Angela Aguilar

2022 Amazing Kids - Tigard
Age: 17
School: Tigard High School
Hometown: Tigard
WHY SHE IS AMAZING: Working with student groups to make her community, world a better place



Angela Aguilar credits her community — family, friends, classmates and more — for supporting her throughout her high school journey, saying without them she wouldn’t be where she is now.
The Tigard High School junior is actively involved in a variety of clubs and organizations. Her mission: to make her school and community a better place.

One of the groups with which Aguilar is involved is No Place for Hate, which works to combat bigotry, discrimination and bullying. The group recently completed kindness cards where students sent cards to fellow students, teachers or staff “just to brighten someone’s day.”

Aguilar is also involved with the school chapter of MEChA, a nationwide student organization that promotes goals of leadership, cultural awareness, education and community service.
“It’s a really awesome affinity group,” she said.

Aguilar initially got involved with the group while a student at Twality Middle School, starting a chapter there and eventually becoming the organization’s vice president. She served as an outreach officer/social media director for MEChA — an acronym that translates to Chicano Student Movement of Aztlán — in her sophomore year and now helps run social media for the Oregon statewide chapter’s board of directors.

Aguilar has some family connections — her mother, Veronica Aguilar, is president of the statewide MEChA group. Veronica previously served as an advisor for the Tigard High School chapter back when she was a teacher at the school.

Angela Aguilar’s other activities include volunteering with Packed with Pride, an expansive weekly food box program in the Tigard-Tualatin School District begun during the COVID-19 pandemic to help those in need. Fluent in Spanish, she has served as the bilingual station greeter for that organization, helping out those families whose first language is Spanish.

While the pandemic has affected everyone so negatively, the food box distribution program is a positive aspect that came out of it, Aguilar says, bringing people together for a common cause.

In general, Aguilar says she likes volunteering because she enjoys creating safe spaces for students and giving them a voice. She served on the school resource officer review oversight committee, a group that made recommendations to the Tigard-Tualatin school board regarding what the roles and relationships should be between on-campus police officers, students and the school district.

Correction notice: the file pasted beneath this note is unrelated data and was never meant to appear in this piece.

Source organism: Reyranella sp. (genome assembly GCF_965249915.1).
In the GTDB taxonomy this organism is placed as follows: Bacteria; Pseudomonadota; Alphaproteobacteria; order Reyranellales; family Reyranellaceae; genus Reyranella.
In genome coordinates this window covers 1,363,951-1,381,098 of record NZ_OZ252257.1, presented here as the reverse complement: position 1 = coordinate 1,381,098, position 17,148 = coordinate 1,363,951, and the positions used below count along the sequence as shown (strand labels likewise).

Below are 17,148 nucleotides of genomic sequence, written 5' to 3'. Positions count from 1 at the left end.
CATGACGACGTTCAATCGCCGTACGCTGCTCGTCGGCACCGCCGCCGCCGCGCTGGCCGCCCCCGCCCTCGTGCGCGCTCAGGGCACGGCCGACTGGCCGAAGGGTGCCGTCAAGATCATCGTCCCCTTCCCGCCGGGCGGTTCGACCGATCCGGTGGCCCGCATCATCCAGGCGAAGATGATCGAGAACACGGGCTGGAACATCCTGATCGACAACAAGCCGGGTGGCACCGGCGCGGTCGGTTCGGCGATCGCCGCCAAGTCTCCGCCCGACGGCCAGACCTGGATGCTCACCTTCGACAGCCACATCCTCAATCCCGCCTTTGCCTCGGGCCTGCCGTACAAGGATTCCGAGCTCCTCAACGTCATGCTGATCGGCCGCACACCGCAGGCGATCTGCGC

On April 15, Aguilar attended a student summit affinity committee meeting where students talked about topics such as student mental health, sexual assault awareness, microaggressions and hate speech, joining other students and staff.

“We all went in little groups, had discussions, and came back together and shared. It was amazing,” she said. “I was very glad to be given an opportunity to share the student perspective and really put my voice out there.”

When not busy with her affinity organizations, Aguilar is an intern for the school’s yearbook. She takes photos, conducts interviews and writes stories.

She also attends a social justice leadership class, where there’s discussion around topics such as racism, hate speech and mental health.

Aguilar said she will spend next year dedicated to preparing for college although she still trying to determine what she will major in.

“I’m not sure yet. I’m still I think exploring all the different opportunities and different degrees that I can get,” she said.

Still, Aguilar definitely has an interest in communications and social justice work. She has her eye on such schools as Linfield University, Portland State University and the University of Oregon. She also wants to spend her senior year making sure student voices continued to be heard and that everyone feels welcome in school.

Asked what she has learned in her three years at Tigard High, Aguilar said it’s realizing the importance of putting yourself out there.

She remembers being scared in her freshman year about getting involved in activities, something that has changed over the years.

“Honestly, once you get out there and involved, there’s such a great community and welcoming people that support you along the way, (people who) really helped you grow into an amazing person,” Aguilar said.